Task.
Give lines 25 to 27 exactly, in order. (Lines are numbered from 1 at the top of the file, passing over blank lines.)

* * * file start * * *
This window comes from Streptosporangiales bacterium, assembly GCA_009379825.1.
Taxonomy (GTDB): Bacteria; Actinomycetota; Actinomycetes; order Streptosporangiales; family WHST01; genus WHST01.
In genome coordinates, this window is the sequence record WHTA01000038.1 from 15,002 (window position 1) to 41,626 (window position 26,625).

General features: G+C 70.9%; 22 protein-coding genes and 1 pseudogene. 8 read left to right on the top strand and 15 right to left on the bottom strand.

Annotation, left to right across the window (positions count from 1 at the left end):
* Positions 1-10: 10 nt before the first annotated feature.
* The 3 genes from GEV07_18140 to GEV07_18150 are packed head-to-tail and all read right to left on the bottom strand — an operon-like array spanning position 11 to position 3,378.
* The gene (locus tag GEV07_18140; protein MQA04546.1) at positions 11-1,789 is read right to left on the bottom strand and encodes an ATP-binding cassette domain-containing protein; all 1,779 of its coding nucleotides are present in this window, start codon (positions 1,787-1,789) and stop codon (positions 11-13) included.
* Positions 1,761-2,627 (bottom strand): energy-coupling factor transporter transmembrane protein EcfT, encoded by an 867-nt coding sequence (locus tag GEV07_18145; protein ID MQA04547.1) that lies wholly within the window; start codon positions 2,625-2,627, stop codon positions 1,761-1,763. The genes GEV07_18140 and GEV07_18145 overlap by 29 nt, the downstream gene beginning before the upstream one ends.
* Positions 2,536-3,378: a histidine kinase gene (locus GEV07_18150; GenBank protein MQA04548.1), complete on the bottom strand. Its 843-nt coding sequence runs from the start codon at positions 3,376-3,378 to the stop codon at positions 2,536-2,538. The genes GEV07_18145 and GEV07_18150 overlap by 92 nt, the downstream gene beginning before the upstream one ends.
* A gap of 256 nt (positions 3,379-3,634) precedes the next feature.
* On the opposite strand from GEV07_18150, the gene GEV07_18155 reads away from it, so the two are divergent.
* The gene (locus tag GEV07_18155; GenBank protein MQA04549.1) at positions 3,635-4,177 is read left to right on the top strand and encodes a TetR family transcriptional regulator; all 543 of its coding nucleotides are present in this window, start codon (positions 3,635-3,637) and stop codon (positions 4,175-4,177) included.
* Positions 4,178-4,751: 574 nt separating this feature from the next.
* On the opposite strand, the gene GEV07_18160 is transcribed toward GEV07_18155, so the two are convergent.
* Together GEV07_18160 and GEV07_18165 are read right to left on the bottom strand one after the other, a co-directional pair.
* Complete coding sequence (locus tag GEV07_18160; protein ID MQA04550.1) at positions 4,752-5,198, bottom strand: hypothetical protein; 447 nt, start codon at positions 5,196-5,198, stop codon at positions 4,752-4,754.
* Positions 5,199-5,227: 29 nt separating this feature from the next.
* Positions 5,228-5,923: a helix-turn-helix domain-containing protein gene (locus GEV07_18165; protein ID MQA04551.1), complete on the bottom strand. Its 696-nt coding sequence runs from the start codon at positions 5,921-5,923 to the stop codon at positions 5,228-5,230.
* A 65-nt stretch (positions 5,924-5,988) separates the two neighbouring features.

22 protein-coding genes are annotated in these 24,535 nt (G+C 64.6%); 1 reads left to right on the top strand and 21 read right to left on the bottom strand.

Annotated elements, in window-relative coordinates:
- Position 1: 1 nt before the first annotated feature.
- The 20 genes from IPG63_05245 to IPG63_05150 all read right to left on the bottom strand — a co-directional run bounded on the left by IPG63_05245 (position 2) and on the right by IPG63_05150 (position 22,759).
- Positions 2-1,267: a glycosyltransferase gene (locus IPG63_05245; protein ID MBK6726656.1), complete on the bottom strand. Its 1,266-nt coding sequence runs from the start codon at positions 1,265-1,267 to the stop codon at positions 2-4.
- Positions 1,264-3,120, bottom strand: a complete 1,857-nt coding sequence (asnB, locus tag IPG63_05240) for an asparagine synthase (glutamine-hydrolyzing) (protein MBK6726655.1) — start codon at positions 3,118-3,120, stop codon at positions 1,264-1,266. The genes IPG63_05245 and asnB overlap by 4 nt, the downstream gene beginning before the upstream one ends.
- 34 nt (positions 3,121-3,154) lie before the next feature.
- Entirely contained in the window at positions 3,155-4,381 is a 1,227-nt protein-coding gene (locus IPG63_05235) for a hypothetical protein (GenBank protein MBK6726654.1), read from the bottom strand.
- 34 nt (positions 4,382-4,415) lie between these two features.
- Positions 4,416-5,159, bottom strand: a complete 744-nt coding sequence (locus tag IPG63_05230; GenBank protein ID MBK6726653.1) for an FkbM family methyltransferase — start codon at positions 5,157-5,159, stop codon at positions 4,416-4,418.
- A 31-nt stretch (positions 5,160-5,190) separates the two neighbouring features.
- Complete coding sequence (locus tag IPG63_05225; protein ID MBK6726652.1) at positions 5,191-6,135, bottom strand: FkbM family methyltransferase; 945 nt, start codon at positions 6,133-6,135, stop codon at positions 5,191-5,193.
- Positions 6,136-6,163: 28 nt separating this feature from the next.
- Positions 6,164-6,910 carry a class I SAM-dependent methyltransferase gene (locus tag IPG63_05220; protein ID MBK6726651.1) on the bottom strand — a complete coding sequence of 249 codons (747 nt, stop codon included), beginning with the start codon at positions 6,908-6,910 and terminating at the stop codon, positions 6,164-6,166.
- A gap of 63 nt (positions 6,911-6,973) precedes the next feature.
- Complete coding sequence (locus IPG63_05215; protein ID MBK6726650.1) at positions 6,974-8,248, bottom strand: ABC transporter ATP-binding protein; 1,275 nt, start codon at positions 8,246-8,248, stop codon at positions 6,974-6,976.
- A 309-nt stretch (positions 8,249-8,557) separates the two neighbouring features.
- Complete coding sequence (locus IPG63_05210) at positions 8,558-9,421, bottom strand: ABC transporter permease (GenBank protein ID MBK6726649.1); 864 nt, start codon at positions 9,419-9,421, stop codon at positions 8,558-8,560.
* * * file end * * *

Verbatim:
- Positions 2-1,267: a glycosyltransferase gene (locus IPG63_05245; protein ID MBK6726656.1), complete on the bottom strand. Its 1,266-nt coding sequence runs from the start codon at positions 1,265-1,267 to the stop codon at positions 2-4.
- Positions 1,264-3,120, bottom strand: a complete 1,857-nt coding sequence (asnB, locus tag IPG63_05240) for an asparagine synthase (glutamine-hydrolyzing) (protein MBK6726655.1) — start codon at positions 3,118-3,120, stop codon at positions 1,264-1,266. The genes IPG63_05245 and asnB overlap by 4 nt, the downstream gene beginning before the upstream one ends.
- 34 nt (positions 3,121-3,154) lie before the next feature.